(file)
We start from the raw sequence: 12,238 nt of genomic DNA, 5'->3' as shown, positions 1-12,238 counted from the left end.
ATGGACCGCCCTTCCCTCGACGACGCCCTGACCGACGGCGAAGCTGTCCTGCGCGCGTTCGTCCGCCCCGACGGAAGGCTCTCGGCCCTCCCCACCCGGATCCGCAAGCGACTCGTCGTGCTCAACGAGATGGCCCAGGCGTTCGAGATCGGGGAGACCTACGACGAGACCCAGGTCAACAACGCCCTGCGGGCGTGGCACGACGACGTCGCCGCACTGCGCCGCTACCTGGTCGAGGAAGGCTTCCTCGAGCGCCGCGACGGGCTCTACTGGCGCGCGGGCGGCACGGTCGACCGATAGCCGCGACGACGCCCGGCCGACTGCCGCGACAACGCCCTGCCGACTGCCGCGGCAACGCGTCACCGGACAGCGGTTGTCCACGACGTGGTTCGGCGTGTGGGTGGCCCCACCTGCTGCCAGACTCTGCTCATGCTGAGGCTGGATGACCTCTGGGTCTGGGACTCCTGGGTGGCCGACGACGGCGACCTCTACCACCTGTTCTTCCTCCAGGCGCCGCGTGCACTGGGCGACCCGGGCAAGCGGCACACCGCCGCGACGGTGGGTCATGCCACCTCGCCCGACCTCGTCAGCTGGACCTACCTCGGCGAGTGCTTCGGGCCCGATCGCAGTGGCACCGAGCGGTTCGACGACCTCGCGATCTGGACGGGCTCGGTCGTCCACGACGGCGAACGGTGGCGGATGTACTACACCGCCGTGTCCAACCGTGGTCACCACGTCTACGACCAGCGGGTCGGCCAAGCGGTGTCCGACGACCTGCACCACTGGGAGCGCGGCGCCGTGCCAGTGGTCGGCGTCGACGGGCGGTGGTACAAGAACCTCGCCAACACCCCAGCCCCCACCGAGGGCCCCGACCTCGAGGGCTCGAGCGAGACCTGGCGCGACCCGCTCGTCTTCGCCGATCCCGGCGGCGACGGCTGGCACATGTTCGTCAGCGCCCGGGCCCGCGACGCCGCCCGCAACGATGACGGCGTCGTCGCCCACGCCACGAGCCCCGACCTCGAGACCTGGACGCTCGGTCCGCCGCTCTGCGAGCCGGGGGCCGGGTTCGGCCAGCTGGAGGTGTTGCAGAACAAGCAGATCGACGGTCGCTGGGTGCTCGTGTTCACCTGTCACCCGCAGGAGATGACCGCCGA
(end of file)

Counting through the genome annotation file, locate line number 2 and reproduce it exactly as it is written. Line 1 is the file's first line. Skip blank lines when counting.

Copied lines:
ATGGACCGCCCTTCCCTCGACGACGCCCTGACCGACGGCGAAGCTGTCCTGCGCGCGTTCGTCCGCCCCGACGGAAGGCTCTCGGCCCTCCCCACCCGGATCCGCAAGCGACTCGTCGTGCTCAACGAGATGGCCCAGGCGTTCGAGATCGGGGAGACCTACGACGAGACCCAGGTCAACAACGCCCTGCGGGCGTGGCACGACGACGTCGCCGCACTGCGCCGCTACCTGGTCGAGGAAGGCTTCCTCGAGCGCCGCGACGGGCTCTACTGGCGCGCGGGCGGCACGGTCGACCGATAGCCGCGACGACGCCCGGCCGACTGCCGCGACAACGCCCTGCCGACTGCCGCGGCAACGCGTCACCGGACAGCGGTTGTCCACGACGTGGTTCGGCGTGTGGGTGGCCCCACCTGCTGCCAGACTCTGCTCATGCTGAGGCTGGATGACCTCTGGGTCTGGGACTCCTGGGTGGCCGACGACGGCGACCTCTACCACCTGTTCTTCCTCCAGGCGCCGCGTGCACTGGGCGACCCGGGCAAGCGGCACACCGCCGCGACGGTGGGTCATGCCACCTCGCCCGACCTCGTCAGCTGGACCTACCTCGGCGAGTGCTTCGGGCCCGATCGCAGTGGCACCGAGCGGTTCGACGACCTCGCGATCTGGACGGGCTCGGTCGTCCACGACGGCGAACGGTGGCGGATGTACTACACCGCCGTGTCCAACCGTGGTCACCACGTCTACGACCAGCGGGTCGGCCAAGCGGTGTCCGACGACCTGCACCACTGGGAGCGCGGCGCCGTGCCAGTGGTCGGCGTCGACGGGCGGTGGTACAAGAACCTCGCCAACACCCCAGCCCCCACCGAGGGCCCCGACCTCGAGGGCTCGAGCGAGACCTGGCGCGACCCGCTCGTCTTCGCCGATCCCGGCGGCGACGGCTGGCACATGTTCGTCAGCGCCCGGGCCCGCGACGCCGCCCGCAACGATGACGGCGTCGTCGCCCACGCCACGAGCCCCGACCTCGAGACCTGGACGCTCGGTCCGCCGCTCTGCGAGCCGGGGGCCGGGTTCGGCCAGCTGGAGGTGTTGCAGAACAAGCAGATCGACGGTCGCTGGGTGCTCGTGTTCACCTGTCACCCGCAGGAGATGACCGCCGA